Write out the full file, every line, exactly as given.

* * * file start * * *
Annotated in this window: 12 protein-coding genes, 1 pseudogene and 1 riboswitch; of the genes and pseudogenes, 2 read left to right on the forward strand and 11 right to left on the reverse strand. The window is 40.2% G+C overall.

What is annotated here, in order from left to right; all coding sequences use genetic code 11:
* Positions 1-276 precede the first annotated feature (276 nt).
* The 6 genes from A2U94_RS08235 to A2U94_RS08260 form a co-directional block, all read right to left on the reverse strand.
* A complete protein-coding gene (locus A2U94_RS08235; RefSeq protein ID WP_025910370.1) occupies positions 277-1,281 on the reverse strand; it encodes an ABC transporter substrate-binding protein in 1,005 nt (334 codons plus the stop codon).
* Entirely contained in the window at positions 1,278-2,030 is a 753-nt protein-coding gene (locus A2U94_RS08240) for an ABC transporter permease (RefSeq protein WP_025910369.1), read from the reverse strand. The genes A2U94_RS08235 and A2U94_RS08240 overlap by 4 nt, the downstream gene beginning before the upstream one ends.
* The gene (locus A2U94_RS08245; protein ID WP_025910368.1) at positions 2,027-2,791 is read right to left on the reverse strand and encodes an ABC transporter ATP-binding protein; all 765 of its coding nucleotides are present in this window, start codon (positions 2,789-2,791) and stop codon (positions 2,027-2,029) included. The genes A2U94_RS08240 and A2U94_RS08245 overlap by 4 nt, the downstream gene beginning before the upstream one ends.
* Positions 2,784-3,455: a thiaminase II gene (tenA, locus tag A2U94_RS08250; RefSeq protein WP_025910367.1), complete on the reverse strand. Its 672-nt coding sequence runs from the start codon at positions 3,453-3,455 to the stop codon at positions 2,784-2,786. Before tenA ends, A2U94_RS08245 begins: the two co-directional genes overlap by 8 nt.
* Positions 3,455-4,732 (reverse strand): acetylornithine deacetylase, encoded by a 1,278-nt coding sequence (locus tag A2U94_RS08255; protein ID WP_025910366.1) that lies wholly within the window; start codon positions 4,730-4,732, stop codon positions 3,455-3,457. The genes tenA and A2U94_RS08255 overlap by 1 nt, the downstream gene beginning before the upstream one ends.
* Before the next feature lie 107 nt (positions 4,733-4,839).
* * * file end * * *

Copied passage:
Annotated in this window: 12 protein-coding genes, 1 pseudogene and 1 riboswitch; of the genes and pseudogenes, 2 read left to right on the forward strand and 11 right to left on the reverse strand. The window is 40.2% G+C overall.

What is annotated here, in order from left to right; all coding sequences use genetic code 11:
* Positions 1-276 precede the first annotated feature (276 nt).
* The 6 genes from A2U94_RS08235 to A2U94_RS08260 form a co-directional block, all read right to left on the reverse strand.
* A complete protein-coding gene (locus A2U94_RS08235; RefSeq protein ID WP_025910370.1) occupies positions 277-1,281 on the reverse strand; it encodes an ABC transporter substrate-binding protein in 1,005 nt (334 codons plus the stop codon).
* Entirely contained in the window at positions 1,278-2,030 is a 753-nt protein-coding gene (locus A2U94_RS08240) for an ABC transporter permease (RefSeq protein WP_025910369.1), read from the reverse strand. The genes A2U94_RS08235 and A2U94_RS08240 overlap by 4 nt, the downstream gene beginning before the upstream one ends.
* The gene (locus A2U94_RS08245; protein ID WP_025910368.1) at positions 2,027-2,791 is read right to left on the reverse strand and encodes an ABC transporter ATP-binding protein; all 765 of its coding nucleotides are present in this window, start codon (positions 2,789-2,791) and stop codon (positions 2,027-2,029) included. The genes A2U94_RS08240 and A2U94_RS08245 overlap by 4 nt, the downstream gene beginning before the upstream one ends.
* Positions 2,784-3,455: a thiaminase II gene (tenA, locus tag A2U94_RS08250; RefSeq protein WP_025910367.1), complete on the reverse strand. Its 672-nt coding sequence runs from the start codon at positions 3,453-3,455 to the stop codon at positions 2,784-2,786. Before tenA ends, A2U94_RS08245 begins: the two co-directional genes overlap by 8 nt.
* Positions 3,455-4,732 (reverse strand): acetylornithine deacetylase, encoded by a 1,278-nt coding sequence (locus tag A2U94_RS08255; protein ID WP_025910366.1) that lies wholly within the window; start codon positions 4,730-4,732, stop codon positions 3,455-3,457. The genes tenA and A2U94_RS08255 overlap by 1 nt, the downstream gene beginning before the upstream one ends.
* Before the next feature lie 107 nt (positions 4,733-4,839).